When is too much too much? It’s a difficult fine line to determine in the realm of budgeting for any government. On the one hand, increasing services can be part of a progressive community looking towards its future. On the other hand, anything that results in higher taxes should be regarded with a healthy dose of skepticism.
As presented at Monday’s regular council meeting, city administration’s recommended 2012 operating budget includes $470,000 in spending to help the City of Moose Jaw achieve various strategic priorities as were part of the strategic plan council approved earlier in November.
The initiatives included within the proposed budget are described as investments for the following strategic priorities: community pride, sustainable community growth, community wellness, community safety and progressive civic administration.
While programs such as funding for heritage initiatives and implementing a municipal green plan with the focus on the potential of a curbside recycling program are no doubt important and beneficial, the fact is the new spending included in the proposed budget is part of the overall increases in expenses that could result in a 3.92 per cent mill rate increase for local property owners.
Of course, there are other factors within the budget that result in increases to expenses. After all, the anticipated shortfall for next year totals $749,642 — so obviously spending related to strategic planning can’t account for all tax increases. With rising wages and inflation, it seems much of what causes the mill rate to go up year to year is unavoidable.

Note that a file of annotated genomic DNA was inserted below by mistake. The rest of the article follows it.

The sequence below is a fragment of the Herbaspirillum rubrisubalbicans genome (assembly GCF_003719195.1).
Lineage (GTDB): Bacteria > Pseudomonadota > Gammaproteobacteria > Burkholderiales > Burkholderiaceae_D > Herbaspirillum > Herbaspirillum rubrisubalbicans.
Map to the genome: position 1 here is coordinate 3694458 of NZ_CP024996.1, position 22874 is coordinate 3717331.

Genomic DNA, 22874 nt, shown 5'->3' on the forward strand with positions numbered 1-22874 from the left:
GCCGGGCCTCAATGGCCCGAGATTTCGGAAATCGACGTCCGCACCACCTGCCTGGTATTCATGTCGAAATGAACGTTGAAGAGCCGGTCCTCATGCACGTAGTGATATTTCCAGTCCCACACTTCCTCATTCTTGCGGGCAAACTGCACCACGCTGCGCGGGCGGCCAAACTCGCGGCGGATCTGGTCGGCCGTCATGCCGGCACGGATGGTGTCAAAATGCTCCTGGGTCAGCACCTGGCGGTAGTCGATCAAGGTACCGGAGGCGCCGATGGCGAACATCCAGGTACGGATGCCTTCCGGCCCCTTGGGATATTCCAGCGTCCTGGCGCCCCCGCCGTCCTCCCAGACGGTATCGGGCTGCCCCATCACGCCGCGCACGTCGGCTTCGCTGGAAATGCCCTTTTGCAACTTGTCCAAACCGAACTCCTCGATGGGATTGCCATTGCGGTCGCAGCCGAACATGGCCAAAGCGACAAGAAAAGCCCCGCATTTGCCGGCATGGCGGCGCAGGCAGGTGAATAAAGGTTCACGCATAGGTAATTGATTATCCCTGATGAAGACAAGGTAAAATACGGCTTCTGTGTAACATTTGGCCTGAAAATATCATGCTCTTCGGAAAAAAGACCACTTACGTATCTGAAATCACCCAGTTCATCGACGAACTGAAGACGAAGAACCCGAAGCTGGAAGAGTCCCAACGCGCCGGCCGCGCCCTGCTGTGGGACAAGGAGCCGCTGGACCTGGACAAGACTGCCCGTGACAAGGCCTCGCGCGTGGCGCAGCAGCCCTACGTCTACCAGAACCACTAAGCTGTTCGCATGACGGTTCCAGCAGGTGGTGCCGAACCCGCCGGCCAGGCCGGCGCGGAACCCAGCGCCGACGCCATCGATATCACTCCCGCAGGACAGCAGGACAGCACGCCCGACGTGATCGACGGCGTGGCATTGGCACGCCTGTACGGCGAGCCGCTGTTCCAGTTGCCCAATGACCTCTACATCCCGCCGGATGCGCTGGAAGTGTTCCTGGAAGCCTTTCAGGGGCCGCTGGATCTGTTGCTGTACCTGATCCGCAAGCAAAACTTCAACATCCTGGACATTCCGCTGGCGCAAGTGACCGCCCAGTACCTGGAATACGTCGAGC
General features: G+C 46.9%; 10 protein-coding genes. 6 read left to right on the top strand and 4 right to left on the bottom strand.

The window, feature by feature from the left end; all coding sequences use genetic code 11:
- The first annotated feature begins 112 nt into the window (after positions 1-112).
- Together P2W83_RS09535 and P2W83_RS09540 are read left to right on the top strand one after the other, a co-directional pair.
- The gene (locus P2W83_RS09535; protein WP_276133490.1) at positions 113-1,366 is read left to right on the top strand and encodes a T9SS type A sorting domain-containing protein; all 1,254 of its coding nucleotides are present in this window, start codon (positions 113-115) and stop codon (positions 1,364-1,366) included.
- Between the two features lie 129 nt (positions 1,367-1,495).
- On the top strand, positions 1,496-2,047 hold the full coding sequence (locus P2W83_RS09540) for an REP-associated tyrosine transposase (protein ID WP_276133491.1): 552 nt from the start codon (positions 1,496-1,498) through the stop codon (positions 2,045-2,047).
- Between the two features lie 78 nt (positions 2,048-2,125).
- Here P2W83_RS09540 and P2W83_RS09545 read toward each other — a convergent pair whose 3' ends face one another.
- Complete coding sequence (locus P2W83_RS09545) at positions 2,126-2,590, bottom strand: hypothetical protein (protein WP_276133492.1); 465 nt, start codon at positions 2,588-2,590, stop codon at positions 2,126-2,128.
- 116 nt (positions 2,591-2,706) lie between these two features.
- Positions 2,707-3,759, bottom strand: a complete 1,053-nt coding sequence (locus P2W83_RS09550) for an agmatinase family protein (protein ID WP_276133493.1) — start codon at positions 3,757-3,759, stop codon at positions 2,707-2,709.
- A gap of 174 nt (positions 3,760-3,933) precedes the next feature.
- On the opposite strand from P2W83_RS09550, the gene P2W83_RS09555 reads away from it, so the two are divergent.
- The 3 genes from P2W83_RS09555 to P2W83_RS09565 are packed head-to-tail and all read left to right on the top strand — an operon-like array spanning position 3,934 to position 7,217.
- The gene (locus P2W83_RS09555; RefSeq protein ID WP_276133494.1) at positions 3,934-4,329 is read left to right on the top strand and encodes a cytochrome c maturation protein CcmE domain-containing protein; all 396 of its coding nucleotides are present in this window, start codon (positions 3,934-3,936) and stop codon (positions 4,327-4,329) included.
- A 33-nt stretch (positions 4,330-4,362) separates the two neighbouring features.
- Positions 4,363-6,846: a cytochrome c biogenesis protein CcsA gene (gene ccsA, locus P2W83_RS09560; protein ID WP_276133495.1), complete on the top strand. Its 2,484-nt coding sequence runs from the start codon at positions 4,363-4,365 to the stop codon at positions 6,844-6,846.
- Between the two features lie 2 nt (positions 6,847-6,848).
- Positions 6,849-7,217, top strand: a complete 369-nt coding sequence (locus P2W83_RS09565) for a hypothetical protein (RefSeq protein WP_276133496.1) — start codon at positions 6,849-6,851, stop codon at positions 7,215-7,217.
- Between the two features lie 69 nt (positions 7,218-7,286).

But the city has revenue sources aside from taxation as well and, if those can be maximized in the direction of covering necessary costs, then it should be reasonable to assume tax increases could be minimized as much as possible.
So is it better to embrace new programs and accept tax increases as a consequence, or is it better to maintain status quo as much as possible in an attempt to keep property taxes consistent?
This is more than a numbers game. This is a deeply philosophical issue and government must carefully and thoughtfully weigh all factors when deciding how it will pursue when setting the operating budget. That is the voters’ money after all.
Undoubtedly all members of Moose Jaw city council are aware of the awesome responsibility with which they are tasked, and will commit the degree of contemplation and reflection an issue of this magnitude warrants.
All Times-Herald editorials are written by the editorial staff.